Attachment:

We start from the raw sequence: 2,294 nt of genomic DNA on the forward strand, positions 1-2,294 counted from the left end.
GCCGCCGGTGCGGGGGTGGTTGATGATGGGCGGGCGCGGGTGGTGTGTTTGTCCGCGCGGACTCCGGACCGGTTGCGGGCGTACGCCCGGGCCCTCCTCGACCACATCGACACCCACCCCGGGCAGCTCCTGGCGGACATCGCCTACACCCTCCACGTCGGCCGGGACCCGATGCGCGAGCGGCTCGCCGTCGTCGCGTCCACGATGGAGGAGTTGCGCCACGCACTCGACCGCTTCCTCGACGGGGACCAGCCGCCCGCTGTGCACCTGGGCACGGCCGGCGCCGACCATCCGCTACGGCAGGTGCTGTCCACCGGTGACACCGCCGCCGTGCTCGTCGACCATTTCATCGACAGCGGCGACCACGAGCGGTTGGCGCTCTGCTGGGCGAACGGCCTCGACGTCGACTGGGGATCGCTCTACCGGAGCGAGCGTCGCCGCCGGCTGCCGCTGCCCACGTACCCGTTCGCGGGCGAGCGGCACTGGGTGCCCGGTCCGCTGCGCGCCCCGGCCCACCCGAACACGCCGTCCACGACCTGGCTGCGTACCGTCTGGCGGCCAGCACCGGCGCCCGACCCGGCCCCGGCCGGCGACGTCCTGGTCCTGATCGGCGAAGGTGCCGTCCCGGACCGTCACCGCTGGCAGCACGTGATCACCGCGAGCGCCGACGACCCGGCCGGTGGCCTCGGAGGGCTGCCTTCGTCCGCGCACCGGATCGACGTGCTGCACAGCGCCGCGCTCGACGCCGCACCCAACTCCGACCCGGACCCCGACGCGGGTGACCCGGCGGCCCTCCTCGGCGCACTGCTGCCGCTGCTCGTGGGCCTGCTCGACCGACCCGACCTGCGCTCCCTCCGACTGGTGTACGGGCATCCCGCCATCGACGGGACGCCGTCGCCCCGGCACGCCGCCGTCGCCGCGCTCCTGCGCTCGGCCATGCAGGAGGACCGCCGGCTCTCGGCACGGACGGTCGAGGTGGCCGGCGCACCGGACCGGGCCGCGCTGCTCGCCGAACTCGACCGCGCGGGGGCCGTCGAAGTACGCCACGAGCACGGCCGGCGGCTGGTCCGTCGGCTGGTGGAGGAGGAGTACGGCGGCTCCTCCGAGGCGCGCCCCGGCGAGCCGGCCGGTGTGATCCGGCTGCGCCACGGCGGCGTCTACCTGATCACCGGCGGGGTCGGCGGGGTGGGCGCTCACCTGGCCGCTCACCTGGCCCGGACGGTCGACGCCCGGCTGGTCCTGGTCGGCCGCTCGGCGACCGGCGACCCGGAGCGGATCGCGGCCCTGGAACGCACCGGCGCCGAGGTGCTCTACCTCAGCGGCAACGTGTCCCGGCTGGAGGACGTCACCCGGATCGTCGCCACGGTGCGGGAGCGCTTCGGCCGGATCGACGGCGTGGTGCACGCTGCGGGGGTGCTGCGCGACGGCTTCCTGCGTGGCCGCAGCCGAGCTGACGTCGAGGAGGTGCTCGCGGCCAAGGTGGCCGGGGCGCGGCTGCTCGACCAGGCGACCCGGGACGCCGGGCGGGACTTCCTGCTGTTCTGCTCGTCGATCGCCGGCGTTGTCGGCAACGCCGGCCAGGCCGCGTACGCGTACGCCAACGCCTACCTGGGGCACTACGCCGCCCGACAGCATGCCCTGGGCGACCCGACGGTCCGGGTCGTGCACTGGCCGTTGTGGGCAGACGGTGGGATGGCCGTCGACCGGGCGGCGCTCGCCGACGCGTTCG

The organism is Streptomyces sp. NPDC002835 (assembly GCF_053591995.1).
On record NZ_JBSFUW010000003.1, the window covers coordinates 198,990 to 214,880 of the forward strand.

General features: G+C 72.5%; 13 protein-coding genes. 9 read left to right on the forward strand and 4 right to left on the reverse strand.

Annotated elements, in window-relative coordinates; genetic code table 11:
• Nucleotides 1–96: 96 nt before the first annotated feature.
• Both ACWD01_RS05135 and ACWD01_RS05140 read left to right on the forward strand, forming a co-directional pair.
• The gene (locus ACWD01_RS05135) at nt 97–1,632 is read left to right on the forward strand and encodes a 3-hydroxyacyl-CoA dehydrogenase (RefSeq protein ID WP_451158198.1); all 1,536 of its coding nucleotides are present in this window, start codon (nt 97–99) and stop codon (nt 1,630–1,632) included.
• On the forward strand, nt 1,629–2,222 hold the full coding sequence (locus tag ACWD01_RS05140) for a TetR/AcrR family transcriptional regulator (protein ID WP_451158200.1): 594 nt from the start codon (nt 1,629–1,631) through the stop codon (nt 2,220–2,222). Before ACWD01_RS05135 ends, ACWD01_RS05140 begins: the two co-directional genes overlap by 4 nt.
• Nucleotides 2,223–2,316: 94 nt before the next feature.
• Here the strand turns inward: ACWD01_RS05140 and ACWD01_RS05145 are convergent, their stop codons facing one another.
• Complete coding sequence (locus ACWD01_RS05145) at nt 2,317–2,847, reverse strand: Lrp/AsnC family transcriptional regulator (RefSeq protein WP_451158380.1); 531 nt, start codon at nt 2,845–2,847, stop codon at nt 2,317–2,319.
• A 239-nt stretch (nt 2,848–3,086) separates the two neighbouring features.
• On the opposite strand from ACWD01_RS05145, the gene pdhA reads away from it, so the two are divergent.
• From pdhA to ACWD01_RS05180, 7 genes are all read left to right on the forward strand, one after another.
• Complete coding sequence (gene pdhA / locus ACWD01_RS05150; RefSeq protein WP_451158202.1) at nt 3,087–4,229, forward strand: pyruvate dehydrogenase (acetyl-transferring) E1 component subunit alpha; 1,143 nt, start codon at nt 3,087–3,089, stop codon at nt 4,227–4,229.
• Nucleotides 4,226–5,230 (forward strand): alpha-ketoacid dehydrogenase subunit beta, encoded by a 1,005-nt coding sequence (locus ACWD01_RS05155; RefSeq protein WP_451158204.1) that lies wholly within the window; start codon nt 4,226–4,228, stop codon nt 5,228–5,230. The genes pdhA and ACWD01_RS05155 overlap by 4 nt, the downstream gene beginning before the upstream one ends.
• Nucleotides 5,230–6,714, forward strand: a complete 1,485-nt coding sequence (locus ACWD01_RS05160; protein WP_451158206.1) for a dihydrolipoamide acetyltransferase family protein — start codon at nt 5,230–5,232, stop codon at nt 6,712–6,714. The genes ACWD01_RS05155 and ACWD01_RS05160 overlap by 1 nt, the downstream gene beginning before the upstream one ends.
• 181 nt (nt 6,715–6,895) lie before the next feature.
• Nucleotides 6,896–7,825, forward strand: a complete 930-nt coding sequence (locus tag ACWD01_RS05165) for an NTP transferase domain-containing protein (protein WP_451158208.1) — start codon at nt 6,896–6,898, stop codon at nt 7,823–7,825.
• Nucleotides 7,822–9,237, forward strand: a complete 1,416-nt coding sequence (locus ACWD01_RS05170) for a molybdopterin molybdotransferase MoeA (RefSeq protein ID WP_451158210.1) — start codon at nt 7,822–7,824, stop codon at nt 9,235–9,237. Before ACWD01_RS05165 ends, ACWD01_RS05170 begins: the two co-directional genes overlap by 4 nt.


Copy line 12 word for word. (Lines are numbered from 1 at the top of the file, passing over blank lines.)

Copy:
• Here the strand turns inward: ACWD01_RS05140 and ACWD01_RS05145 are convergent, their stop codons facing one another.